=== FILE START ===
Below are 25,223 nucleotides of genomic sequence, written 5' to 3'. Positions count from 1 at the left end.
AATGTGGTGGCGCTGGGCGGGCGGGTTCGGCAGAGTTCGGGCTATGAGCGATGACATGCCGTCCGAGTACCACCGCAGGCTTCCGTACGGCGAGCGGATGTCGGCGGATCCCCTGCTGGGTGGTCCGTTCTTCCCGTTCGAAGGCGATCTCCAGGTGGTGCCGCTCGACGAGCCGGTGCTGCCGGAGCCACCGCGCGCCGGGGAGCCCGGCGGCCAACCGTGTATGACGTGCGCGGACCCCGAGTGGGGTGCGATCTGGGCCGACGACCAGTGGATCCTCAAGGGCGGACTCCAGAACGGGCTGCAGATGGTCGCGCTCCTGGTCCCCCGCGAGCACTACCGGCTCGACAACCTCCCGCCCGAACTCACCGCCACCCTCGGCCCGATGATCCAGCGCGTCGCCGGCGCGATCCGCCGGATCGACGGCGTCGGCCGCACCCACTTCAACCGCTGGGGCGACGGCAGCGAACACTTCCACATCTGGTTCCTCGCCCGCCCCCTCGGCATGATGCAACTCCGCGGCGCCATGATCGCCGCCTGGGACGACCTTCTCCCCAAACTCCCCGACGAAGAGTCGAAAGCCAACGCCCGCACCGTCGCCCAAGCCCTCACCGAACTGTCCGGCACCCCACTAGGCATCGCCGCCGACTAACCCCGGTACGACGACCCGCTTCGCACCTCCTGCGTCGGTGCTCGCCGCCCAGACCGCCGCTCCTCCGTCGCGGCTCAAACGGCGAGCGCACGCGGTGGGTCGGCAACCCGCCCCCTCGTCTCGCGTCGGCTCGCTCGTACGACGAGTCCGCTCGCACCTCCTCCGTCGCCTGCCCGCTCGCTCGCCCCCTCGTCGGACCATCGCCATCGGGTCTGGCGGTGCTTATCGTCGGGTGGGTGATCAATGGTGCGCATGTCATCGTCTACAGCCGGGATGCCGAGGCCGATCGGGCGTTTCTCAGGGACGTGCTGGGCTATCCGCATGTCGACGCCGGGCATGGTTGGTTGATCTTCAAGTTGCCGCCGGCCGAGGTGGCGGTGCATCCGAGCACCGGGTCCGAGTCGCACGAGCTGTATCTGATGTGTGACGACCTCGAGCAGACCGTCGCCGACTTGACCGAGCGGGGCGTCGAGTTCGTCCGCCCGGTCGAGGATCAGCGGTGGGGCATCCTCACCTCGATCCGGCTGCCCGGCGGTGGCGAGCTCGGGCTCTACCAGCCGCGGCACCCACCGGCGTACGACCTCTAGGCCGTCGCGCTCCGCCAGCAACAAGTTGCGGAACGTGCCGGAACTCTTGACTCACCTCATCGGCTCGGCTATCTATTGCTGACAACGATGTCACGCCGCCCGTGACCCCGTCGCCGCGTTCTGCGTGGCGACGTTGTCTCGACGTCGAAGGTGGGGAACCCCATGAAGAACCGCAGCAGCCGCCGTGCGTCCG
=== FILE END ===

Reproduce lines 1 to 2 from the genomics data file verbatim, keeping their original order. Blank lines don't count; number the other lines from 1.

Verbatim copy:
Below are 25,223 nucleotides of genomic sequence, written 5' to 3'. Positions count from 1 at the left end.
AATGTGGTGGCGCTGGGCGGGCGGGTTCGGCAGAGTTCGGGCTATGAGCGATGACATGCCGTCCGAGTACCACCGCAGGCTTCCGTACGGCGAGCGGATGTCGGCGGATCCCCTGCTGGGTGGTCCGTTCTTCCCGTTCGAAGGCGATCTCCAGGTGGTGCCGCTCGACGAGCCGGTGCTGCCGGAGCCACCGCGCGCCGGGGAGCCCGGCGGCCAACCGTGTATGACGTGCGCGGACCCCGAGTGGGGTGCGATCTGGGCCGACGACCAGTGGATCCTCAAGGGCGGACTCCAGAACGGGCTGCAGATGGTCGCGCTCCTGGTCCCCCGCGAGCACTACCGGCTCGACAACCTCCCGCCCGAACTCACCGCCACCCTCGGCCCGATGATCCAGCGCGTCGCCGGCGCGATCCGCCGGATCGACGGCGTCGGCCGCACCCACTTCAACCGCTGGGGCGACGGCAGCGAACACTTCCACATCTGGTTCCTCGCCCGCCCCCTCGGCATGATGCAACTCCGCGGCGCCATGATCGCCGCCTGGGACGACCTTCTCCCCAAACTCCCCGACGAAGAGTCGAAAGCCAACGCCCGCACCGTCGCCCAAGCCCTCACCGAACTGTCCGGCACCCCACTAGGCATCGCCGCCGACTAACCCCGGTACGACGACCCGCTTCGCACCTCCTGCGTCGGTGCTCGCCGCCCAGACCGCCGCTCCTCCGTCGCGGCTCAAACGGCGAGCGCACGCGGTGGGTCGGCAACCCGCCCCCTCGTCTCGCGTCGGCTCGCTCGTACGACGAGTCCGCTCGCACCTCCTCCGTCGCCTGCCCGCTCGCTCGCCCCCTCGTCGGACCATCGCCATCGGGTCTGGCGGTGCTTATCGTCGGGTGGGTGATCAATGGTGCGCATGTCATCGTCTACAGCCGGGATGCCGAGGCCGATCGGGCGTTTCTCAGGGACGTGCTGGGCTATCCGCATGTCGACGCCGGGCATGGTTGGTTGATCTTCAAGTTGCCGCCGGCCGAGGTGGCGGTGCATCCGAGCACCGGGTCCGAGTCGCACGAGCTGTATCTGATGTGTGACGACCTCGAGCAGACCGTCGCCGACTTGACCGAGCGGGGCGTCGAGTTCGTCCGCCCGGTCGAGGATCAGCGGTGGGGCATCCTCACCTCGATCCGGCTGCCCGGCGGTGGCGAGCTCGGGCTCTACCAGCCGCGGCACCCACCGGCGTACGACCTCTAGGCCGTCGCGCTCCGCCAGCAACAAGTTGCGGAACGTGCCGGAACTCTTGACTCACCTCATCGGCTCGGCTATCTATTGCTGACAACGATGTCACGCCGCCCGTGACCCCGTCGCCGCGTTCTGCGTGGCGACGTTGTCTCGACGTCGAAGGTGGGGAACCCCATGAAGAACCGCAGCAGCCGCCGTGCGTCCG